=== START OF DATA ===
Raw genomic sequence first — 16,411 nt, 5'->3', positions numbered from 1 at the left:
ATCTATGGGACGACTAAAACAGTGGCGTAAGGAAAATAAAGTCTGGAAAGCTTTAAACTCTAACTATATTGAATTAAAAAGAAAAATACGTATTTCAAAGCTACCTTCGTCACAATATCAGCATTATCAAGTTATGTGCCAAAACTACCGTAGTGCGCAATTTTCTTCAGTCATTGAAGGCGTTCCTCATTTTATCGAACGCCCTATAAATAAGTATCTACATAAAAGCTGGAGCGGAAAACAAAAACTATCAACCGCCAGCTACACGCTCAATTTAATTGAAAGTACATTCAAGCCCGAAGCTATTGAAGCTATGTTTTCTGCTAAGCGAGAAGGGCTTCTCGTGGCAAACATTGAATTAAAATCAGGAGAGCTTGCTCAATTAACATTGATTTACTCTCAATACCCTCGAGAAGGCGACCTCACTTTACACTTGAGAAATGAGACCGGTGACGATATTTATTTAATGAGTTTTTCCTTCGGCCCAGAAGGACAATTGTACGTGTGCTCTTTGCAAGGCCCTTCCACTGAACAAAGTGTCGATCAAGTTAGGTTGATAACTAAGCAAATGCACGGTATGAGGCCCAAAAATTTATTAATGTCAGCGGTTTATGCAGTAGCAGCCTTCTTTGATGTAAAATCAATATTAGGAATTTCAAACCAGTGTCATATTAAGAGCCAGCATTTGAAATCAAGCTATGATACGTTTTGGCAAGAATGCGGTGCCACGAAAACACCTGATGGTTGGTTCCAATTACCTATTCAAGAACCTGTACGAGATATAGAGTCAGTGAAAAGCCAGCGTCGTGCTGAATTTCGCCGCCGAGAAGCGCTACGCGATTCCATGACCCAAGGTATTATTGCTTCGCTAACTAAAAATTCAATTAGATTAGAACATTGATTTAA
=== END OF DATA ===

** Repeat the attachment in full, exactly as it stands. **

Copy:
Raw genomic sequence first — 16,411 nt, 5'->3', positions numbered from 1 at the left:
ATCTATGGGACGACTAAAACAGTGGCGTAAGGAAAATAAAGTCTGGAAAGCTTTAAACTCTAACTATATTGAATTAAAAAGAAAAATACGTATTTCAAAGCTACCTTCGTCACAATATCAGCATTATCAAGTTATGTGCCAAAACTACCGTAGTGCGCAATTTTCTTCAGTCATTGAAGGCGTTCCTCATTTTATCGAACGCCCTATAAATAAGTATCTACATAAAAGCTGGAGCGGAAAACAAAAACTATCAACCGCCAGCTACACGCTCAATTTAATTGAAAGTACATTCAAGCCCGAAGCTATTGAAGCTATGTTTTCTGCTAAGCGAGAAGGGCTTCTCGTGGCAAACATTGAATTAAAATCAGGAGAGCTTGCTCAATTAACATTGATTTACTCTCAATACCCTCGAGAAGGCGACCTCACTTTACACTTGAGAAATGAGACCGGTGACGATATTTATTTAATGAGTTTTTCCTTCGGCCCAGAAGGACAATTGTACGTGTGCTCTTTGCAAGGCCCTTCCACTGAACAAAGTGTCGATCAAGTTAGGTTGATAACTAAGCAAATGCACGGTATGAGGCCCAAAAATTTATTAATGTCAGCGGTTTATGCAGTAGCAGCCTTCTTTGATGTAAAATCAATATTAGGAATTTCAAACCAGTGTCATATTAAGAGCCAGCATTTGAAATCAAGCTATGATACGTTTTGGCAAGAATGCGGTGCCACGAAAACACCTGATGGTTGGTTCCAATTACCTATTCAAGAACCTGTACGAGATATAGAGTCAGTGAAAAGCCAGCGTCGTGCTGAATTTCGCCGCCGAGAAGCGCTACGCGATTCCATGACCCAAGGTATTATTGCTTCGCTAACTAAAAATTCAATTAGATTAGAACATTGATTTAA